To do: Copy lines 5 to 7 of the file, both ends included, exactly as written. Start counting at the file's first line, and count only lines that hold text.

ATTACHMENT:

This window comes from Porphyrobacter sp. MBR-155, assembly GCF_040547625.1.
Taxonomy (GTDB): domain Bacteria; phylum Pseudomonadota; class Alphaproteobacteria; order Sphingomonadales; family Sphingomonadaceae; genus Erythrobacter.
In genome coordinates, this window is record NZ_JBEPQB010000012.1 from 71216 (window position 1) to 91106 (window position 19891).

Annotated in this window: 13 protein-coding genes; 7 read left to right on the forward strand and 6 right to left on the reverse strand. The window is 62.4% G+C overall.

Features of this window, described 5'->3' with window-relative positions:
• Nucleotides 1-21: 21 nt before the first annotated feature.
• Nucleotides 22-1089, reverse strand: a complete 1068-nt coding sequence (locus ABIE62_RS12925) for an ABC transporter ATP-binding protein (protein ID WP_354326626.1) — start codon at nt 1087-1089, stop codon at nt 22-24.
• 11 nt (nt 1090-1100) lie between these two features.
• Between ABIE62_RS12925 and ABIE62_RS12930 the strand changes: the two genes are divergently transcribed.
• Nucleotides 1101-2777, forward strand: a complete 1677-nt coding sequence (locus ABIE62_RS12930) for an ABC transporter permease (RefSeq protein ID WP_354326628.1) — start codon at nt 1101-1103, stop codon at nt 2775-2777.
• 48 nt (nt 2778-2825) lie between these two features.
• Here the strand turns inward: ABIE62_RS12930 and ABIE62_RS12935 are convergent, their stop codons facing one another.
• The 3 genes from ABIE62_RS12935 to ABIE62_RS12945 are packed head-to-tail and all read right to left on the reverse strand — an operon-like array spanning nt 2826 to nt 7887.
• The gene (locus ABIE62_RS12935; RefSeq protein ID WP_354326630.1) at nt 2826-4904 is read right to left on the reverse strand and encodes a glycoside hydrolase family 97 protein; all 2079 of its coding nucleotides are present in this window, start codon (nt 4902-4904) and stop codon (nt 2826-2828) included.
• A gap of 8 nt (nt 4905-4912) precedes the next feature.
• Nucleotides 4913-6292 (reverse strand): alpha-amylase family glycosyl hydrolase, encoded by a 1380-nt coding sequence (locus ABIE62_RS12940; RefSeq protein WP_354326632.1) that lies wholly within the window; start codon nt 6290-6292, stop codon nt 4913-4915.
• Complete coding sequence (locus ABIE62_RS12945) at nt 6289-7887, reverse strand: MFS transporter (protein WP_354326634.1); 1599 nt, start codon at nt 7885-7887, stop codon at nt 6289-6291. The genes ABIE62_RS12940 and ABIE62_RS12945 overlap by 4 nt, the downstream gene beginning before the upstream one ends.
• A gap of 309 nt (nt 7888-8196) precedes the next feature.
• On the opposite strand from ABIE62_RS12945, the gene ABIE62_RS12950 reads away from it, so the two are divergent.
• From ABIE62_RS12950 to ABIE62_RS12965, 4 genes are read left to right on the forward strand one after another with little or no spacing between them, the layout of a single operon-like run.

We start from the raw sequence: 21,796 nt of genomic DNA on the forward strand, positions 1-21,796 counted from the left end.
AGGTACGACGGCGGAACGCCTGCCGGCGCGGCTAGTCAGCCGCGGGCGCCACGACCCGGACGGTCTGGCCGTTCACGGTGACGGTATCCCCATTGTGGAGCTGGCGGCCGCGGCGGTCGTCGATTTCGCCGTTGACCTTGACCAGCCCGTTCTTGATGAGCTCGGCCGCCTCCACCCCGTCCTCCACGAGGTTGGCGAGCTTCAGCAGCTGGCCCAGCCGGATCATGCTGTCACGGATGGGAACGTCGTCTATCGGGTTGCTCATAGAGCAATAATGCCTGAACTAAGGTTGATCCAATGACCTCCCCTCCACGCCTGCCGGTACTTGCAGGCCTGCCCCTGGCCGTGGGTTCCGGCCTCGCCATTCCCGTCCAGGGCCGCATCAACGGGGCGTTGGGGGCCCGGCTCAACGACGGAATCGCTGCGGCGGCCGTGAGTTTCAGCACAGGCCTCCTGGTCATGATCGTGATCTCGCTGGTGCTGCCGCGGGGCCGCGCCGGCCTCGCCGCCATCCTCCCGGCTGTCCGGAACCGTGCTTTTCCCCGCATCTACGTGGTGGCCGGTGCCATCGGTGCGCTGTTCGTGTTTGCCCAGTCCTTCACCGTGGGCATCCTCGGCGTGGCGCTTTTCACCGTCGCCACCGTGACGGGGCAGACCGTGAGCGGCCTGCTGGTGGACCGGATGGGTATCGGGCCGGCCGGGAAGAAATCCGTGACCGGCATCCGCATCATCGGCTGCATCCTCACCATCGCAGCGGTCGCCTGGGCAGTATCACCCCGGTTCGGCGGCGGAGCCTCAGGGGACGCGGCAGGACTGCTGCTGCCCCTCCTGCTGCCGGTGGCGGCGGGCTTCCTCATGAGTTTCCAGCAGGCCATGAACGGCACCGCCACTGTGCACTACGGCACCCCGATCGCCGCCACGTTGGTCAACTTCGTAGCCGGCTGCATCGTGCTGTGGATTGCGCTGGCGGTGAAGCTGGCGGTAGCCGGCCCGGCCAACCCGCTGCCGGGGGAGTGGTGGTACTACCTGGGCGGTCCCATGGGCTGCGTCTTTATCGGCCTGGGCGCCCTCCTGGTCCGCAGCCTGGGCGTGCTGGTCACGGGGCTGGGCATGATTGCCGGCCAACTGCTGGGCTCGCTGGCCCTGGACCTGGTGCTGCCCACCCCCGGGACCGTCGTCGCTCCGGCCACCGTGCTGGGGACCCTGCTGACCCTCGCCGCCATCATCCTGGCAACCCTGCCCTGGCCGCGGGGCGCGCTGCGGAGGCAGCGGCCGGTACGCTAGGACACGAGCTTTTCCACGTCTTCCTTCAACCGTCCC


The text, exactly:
Features of this window, described 5'->3' with window-relative positions:
• Nucleotides 1-21: 21 nt before the first annotated feature.
• Nucleotides 22-1089, reverse strand: a complete 1068-nt coding sequence (locus ABIE62_RS12925) for an ABC transporter ATP-binding protein (protein ID WP_354326626.1) — start codon at nt 1087-1089, stop codon at nt 22-24.